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while taking anoro. nothing can reverse copd. the world is filled with air and anoro is helping people with copd breath air better. get your first prescription free at next tonight, to the most famous circus in america, making a surprise announcement when it comes to the elephants. here's abc's linsey davis. >> reporter: news tonight that the very animals practically synonymous with the circus are headed for their final curtain call. ringling brothers and barnum & bailey circus's parent company announcing today that the iconic elephant performances will be eliminated by 2018. >> it is bittersweet, because the elephants have been on the circus for 145 years. but it's the best thing for our company and most of all, for the elephants. >> reporter: this, after a growing chorus has expressed concern about how the elephants are treated. the ring leader in these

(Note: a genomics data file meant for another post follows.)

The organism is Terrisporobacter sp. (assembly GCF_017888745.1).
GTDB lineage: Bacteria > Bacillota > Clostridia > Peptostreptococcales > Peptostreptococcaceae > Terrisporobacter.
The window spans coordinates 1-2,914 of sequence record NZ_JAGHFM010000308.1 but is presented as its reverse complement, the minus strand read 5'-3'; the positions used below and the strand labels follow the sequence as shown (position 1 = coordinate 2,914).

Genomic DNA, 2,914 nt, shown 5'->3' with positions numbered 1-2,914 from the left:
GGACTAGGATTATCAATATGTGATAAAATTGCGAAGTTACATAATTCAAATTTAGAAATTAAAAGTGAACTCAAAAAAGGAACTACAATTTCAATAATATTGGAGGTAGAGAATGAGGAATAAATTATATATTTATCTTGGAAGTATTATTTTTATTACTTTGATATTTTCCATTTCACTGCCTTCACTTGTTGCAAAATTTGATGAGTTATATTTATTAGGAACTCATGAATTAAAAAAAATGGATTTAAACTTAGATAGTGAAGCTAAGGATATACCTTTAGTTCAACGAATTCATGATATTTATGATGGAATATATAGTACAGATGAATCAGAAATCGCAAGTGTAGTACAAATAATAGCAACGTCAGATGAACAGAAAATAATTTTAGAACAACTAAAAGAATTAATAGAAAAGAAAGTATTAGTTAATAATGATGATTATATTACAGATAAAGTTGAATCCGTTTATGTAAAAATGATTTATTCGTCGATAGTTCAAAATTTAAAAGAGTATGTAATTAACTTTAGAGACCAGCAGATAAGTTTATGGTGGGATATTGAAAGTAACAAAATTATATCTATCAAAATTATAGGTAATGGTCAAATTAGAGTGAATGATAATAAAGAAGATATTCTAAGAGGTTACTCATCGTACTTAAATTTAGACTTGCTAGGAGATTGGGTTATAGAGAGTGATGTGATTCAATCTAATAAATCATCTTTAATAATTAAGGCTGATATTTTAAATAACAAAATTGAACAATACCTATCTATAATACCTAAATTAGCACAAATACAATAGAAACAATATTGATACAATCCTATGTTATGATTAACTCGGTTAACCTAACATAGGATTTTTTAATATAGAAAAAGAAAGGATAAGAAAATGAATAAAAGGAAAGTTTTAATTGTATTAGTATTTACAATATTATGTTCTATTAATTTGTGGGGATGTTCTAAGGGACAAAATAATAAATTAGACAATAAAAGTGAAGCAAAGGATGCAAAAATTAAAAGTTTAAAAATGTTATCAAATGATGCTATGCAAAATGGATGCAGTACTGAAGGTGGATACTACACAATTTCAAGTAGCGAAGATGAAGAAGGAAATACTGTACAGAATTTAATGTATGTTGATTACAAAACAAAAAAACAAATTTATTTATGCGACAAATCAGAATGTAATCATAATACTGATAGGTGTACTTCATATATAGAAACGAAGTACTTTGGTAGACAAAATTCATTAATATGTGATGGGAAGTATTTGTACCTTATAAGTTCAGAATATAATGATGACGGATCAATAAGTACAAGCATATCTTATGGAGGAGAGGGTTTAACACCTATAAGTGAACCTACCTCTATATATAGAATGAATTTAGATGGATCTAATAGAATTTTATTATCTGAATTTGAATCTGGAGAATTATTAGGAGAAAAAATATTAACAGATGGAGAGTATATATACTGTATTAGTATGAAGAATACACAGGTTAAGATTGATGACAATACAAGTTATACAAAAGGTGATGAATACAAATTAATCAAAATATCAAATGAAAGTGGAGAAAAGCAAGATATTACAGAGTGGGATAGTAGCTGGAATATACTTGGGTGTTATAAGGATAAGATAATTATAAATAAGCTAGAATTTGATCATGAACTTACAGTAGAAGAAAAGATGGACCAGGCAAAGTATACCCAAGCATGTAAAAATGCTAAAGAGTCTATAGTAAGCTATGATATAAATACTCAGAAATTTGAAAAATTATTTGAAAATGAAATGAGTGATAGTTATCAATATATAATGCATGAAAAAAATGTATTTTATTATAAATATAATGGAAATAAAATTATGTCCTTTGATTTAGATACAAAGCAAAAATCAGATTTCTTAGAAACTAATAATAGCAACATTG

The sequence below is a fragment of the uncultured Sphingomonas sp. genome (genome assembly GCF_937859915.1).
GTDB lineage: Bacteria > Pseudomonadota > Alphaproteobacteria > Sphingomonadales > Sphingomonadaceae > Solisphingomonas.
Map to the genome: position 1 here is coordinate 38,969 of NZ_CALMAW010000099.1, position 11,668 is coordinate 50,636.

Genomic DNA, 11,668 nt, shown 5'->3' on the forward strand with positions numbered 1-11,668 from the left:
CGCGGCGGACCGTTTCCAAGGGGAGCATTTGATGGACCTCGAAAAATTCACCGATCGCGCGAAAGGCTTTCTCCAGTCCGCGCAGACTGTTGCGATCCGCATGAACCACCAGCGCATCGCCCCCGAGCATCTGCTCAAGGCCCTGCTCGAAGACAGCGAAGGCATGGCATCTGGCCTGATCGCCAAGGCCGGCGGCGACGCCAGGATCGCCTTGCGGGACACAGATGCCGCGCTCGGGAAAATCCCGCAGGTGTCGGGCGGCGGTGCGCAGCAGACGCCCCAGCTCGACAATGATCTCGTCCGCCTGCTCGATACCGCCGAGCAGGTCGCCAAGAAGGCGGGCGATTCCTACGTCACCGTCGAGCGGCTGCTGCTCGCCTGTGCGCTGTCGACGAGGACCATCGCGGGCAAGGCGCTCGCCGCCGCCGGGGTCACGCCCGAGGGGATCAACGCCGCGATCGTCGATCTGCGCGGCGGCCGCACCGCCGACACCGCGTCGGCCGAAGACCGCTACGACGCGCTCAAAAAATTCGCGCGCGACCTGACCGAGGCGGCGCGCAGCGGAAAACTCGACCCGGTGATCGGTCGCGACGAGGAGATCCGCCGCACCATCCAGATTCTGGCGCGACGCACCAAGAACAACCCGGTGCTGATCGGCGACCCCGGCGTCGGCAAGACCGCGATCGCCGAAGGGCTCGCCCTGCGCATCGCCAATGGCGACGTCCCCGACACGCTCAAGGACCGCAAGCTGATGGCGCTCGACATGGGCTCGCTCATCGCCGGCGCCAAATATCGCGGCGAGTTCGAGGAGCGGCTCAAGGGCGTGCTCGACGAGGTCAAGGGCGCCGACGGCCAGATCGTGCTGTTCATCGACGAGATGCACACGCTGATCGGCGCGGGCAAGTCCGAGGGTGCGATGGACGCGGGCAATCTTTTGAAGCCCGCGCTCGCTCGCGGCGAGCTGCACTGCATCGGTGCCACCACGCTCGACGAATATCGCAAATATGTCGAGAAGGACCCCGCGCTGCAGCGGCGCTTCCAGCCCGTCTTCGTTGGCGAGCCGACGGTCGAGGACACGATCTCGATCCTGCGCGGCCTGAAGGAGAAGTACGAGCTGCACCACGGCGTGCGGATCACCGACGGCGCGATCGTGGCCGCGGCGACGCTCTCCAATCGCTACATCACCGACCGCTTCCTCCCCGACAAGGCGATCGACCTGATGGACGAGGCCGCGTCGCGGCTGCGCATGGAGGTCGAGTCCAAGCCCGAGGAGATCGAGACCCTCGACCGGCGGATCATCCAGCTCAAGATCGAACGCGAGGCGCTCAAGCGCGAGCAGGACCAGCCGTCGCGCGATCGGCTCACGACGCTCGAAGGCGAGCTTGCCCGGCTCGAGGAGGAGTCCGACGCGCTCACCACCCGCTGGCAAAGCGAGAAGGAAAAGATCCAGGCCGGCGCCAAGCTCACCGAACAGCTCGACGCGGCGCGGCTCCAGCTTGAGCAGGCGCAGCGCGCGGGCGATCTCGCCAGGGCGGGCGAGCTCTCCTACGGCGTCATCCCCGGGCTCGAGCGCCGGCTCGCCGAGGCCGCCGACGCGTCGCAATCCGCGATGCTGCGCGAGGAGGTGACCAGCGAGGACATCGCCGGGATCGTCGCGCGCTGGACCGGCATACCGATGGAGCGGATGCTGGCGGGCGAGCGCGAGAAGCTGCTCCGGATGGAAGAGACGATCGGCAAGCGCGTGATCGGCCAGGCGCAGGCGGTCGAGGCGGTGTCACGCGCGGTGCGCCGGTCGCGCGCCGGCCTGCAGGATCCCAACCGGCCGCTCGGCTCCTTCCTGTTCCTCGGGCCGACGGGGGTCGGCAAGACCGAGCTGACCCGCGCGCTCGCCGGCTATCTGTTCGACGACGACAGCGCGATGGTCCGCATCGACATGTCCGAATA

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protests, peta, who now says the 2018 date is too far off. jumbo, the first international animal superstar, was said to bring in the largest crowds in the history of p.t. barnum's greatest show on earth. and the 13 elephants currently on tour now set to retire in three years. spending the rest of their days here, at the ringling brothers and barnum & bailey center for elephant conservation. no more pageantry, twirls or tradition. just the legend of these animals, which will not soon be forgotten. linsey davis, abc news, new york. >> all right, linsey thank you. and when we come back we're getting more on the condition of actor harrison ford. more in a moment. i am his voice. so i asked about adding once-daily namenda xr to his current treatment for moderate to severe alzheimer's. it works differently. when added to another alzheimer's treatment, like aricept® it may improve overall function and cognition.